The history of the oligarchy goes back a quarter of a century. In the mid-1990s, in the shreds of the former USSR, the government liberalized the economy after rigged auctions. Energy, raw materials, banks, insurance… the flagships of the Soviet economy are confiscated by a handful of businessmen. « When the rubles fall from the sky, the unlucky don’t have a bag », assures the old Russian adage. They don’t miss it. They increase tenfold, a hundredfold their stake in ten years and influence, in their favor, the reforms of the country. “During Yeltsin’s time, these oligarchs prided themselves on politics. Some have even obtained positions of power such as deputy secretary of the Security Council or deputy prime minister of the government,” explains Carole Grimaud Potter, professor of geopolitics of Russia at the University of Montpellier. Vladimir Putin puts the kibosh, asking them to concentrate on their business. Those who resist, like Mikhail Khodorkovsky, pay for it with ten years in the gulag.

Thanks to them, the Russian regime « crunches ». They put private jets and immense means at the disposal of the first circle

Only three oligarchs of the Yeltsin era, the most clever, Alicher Ousmanov, banker and steel magnate, financier Mikhail Fridman and Roman Abramovich, will manage to hold on. Vladimir Putin replaces Yeltsin’s cronies with those close to him, often KGB veterans, such as Nikolai Tokarev – oil and gas – or Igor Setchin – oil – or even close friends like Arkadi Rotenberg. Former uke, partner of young Putin’s judo exercises, this colossus is today at the head of a chain of Gazprom subcontractors. It was to him and his brother Boris that 15% of the Sochi Olympics contracts were awarded in 2014, i.e. more than 6 billion euros. « With Putin, the oligarchs have a contract of trust: they must not criticize the state and put national interests before their personal interest », explains Carole Grimaud Potter.

Two figures sum up their omnipotence: these new apparatchiks represent only 0.01% of Russians. But they own more of their country’s wealth than the other 99.99%. Their offshore assets exceed one year of national GDP, or 1.5 trillion euros. In exchange for their prebends, they feed all the slush funds of the regime. They put their jets and their immense resources at the disposal of Putin’s close guard. They pay hackers involved in computer attacks. Finally, they make Putin and his relatives crunch. And not just a little! According to political scientist Hélène Blanc, the master of the Kremlin has accumulated, thanks to the generous donations of the oligarchs, more than 200 billion euros: two and a half times the fortune of Bernard Arnault! “The current joke in Moscow is: Putin wants to rule like Stalin and live like Abramovich. »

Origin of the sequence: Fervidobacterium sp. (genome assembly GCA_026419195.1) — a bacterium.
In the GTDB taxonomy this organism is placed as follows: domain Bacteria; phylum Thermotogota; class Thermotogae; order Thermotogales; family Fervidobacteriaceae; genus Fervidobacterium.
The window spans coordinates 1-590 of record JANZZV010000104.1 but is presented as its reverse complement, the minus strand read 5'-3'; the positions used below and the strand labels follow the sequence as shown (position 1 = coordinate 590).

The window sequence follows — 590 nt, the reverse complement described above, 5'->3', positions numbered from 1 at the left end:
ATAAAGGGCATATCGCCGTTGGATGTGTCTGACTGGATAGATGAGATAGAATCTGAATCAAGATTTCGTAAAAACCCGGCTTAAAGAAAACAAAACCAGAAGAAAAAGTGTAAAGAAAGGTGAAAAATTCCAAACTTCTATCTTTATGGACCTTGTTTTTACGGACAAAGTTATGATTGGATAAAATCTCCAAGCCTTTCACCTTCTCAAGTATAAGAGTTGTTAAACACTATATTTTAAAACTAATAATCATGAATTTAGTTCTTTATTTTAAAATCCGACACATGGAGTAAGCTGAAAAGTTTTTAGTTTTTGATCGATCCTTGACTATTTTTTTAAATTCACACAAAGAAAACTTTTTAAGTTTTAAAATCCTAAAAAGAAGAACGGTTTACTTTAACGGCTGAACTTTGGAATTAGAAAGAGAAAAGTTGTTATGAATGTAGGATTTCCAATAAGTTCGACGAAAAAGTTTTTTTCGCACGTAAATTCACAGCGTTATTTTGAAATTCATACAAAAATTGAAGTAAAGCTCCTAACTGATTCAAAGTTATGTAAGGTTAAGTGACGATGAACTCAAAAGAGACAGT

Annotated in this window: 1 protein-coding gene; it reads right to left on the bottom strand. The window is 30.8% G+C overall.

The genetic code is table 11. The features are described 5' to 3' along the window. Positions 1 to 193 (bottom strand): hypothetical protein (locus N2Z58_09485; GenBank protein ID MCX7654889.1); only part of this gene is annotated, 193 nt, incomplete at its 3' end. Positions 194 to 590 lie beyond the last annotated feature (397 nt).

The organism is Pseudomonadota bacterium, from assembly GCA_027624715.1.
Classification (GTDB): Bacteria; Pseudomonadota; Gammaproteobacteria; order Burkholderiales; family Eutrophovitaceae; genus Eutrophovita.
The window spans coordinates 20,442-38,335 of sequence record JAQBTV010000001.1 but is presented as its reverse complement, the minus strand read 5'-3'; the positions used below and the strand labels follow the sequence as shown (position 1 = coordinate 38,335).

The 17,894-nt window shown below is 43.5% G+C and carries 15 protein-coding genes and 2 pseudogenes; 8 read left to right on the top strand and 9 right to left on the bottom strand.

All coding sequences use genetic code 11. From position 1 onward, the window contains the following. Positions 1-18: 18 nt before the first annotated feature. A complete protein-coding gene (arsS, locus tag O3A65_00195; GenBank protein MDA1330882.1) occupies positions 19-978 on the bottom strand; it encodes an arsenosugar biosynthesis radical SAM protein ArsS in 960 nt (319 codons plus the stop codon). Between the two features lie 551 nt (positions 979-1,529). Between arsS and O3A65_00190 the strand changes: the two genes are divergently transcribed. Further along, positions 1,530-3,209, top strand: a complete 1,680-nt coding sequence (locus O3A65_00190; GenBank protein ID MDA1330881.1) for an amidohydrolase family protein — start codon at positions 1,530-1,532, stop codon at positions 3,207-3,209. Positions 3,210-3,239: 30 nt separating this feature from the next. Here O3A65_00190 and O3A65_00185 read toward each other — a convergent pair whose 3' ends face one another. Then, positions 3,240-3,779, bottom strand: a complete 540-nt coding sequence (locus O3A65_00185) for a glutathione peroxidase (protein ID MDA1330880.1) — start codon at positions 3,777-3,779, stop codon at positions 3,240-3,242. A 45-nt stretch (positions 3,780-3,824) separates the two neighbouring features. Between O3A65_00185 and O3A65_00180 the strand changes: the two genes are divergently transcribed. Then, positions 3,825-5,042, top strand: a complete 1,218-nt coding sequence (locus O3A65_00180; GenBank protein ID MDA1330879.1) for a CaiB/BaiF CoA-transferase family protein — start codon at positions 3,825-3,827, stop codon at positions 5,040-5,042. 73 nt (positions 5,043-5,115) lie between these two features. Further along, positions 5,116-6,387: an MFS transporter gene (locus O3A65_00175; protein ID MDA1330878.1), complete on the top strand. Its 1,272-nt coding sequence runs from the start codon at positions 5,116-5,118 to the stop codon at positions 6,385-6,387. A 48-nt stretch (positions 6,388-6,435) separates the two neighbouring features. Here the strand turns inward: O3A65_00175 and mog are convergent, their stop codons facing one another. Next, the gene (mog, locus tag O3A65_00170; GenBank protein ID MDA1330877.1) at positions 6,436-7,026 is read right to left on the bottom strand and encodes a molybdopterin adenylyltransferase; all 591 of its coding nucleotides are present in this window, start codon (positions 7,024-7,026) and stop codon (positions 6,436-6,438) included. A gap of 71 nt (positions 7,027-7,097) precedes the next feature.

NIKOLAÏ TOKAREV Chairman of the Transneft pipeline company (here in the Kremlin in 2008).  He was a colleague of Putin in the KGB in the German Democratic Republic.

NIKOLAÏ TOKAREV Chairman of the Transneft pipeline company (here in the Kremlin in 2008). He was a colleague of Putin in the KGB in the German Democratic Republic. © Alexei Nikolsky/AP/SIPA

The publication last week of a blacklist of 26 targets by the European Union, including the Rotenberg brothers, is the first step in this great cleaning. Real estate, yachts, luxury vehicles… their assets have started to be frozen. France plans to extend its list to 510 personalities and entities. In the United Kingdom, Boris Johnson announced, before Parliament, the confiscation of the assets of 100 individuals who « support Putin’s war machine ». In the line of sight, Roman Abramovich. A caricature of an oligarch, this silent man – he has never granted an interview – made his fortune in hydrocarbons: 100 million dollars invested in 1992 and 11 billion euros net of tax in profit in 2005. The neo- Israeli was even a deputy in the Duma, then governor of Chukotka.